When are climate change regulations about more than the weather?

The Daily Caller has an intriguing story this morning that quotes a George Mason University Law professor saying that President Obama's unilateral push on climate is really about changing the Constitution that stood in the way of former President Bill Clinton's climate agenda:

In a congressional hearing Thursday, George Mason University law professor Jeremy Rabkin told lawmakers that Obama’s argument that he unilaterally commit the U.S. to a United Nations agreement without Senate ratification was “a real change in our Constitution.”

“So, now we’re going to have some body, in some entity, in some foreign country that’s going to be directing us?” Alabama Republican Sen. Jeff Sessions asked Rabkin during Thursday’s hearing on Obama’s emissions-reduction promise to the United Nations.

“We have certain background assumptions about how our government is supposed to work, that’s why we have a Constitution,” Rabkin responded.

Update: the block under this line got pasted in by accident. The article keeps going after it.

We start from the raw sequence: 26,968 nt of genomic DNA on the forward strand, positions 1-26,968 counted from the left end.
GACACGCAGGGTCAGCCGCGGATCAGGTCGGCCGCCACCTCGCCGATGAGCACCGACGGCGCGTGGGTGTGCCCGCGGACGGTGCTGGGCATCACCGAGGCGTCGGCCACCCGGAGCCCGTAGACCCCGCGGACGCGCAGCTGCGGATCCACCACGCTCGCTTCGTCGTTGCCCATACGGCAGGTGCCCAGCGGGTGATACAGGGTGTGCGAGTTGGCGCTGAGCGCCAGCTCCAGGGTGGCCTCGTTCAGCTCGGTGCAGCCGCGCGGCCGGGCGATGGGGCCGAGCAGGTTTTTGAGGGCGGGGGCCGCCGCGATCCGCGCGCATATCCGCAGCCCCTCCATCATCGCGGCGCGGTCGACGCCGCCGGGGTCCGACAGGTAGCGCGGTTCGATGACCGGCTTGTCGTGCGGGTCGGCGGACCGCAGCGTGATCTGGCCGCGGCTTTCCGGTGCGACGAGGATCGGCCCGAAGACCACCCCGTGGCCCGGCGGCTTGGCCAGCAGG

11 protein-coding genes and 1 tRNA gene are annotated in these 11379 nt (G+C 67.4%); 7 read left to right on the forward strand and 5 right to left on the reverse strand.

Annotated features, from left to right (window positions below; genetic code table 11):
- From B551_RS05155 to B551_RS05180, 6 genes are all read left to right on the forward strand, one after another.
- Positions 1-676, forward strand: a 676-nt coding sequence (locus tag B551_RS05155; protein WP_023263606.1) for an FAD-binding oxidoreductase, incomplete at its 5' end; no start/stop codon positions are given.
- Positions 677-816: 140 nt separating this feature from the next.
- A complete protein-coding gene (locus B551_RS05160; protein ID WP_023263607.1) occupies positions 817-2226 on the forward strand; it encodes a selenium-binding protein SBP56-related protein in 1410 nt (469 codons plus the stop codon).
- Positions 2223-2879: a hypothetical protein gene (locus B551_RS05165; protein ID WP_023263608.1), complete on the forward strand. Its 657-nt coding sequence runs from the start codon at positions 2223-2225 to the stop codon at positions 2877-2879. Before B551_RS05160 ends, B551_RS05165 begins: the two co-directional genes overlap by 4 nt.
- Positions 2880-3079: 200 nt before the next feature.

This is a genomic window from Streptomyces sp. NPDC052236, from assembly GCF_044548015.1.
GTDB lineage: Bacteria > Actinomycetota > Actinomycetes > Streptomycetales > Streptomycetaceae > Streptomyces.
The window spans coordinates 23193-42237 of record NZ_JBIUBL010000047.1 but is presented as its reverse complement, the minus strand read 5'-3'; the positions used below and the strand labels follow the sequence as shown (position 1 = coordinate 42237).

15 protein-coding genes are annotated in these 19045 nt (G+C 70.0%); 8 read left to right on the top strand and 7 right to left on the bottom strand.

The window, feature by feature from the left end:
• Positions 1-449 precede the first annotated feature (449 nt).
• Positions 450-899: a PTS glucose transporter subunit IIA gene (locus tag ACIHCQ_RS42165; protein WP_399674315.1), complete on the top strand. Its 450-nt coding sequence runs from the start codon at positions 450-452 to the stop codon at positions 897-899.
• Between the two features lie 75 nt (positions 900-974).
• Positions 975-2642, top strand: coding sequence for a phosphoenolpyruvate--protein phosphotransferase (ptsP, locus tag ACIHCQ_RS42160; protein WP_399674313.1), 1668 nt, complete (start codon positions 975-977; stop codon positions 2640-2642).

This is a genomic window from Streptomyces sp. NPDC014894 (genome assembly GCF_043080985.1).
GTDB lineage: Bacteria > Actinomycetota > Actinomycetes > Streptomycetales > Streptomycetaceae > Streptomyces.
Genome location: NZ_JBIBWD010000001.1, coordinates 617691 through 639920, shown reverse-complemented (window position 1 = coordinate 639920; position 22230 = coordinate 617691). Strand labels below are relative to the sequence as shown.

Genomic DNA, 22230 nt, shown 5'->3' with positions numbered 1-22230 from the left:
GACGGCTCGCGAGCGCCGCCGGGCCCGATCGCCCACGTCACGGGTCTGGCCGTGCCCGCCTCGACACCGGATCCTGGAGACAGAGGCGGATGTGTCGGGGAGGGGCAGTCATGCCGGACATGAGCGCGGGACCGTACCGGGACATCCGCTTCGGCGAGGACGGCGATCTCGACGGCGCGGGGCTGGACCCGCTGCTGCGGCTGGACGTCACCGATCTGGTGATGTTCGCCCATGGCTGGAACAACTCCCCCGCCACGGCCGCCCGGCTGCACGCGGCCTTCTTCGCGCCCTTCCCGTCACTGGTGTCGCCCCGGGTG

“And what this is fundamentally about is saying, ‘ah, that’s old-fashioned, forget that, that didn’t work for [President Bill] Clinton– we’re moving forward with something different which the president gets to commit us,’” Rabkin added. “That’s a real change in our Constitution.”

The Constitution and the three branches of government were created, as every school girl once knew, to make radical changes slow. The checks and balances of our system meant that an idea had to gain approval in more than one branch of government to end up as a treaty or a law.

The question before us, now and in 2016, is whether President Obama's successor will want to and, if so, can restore constitutional government after six years of transformation.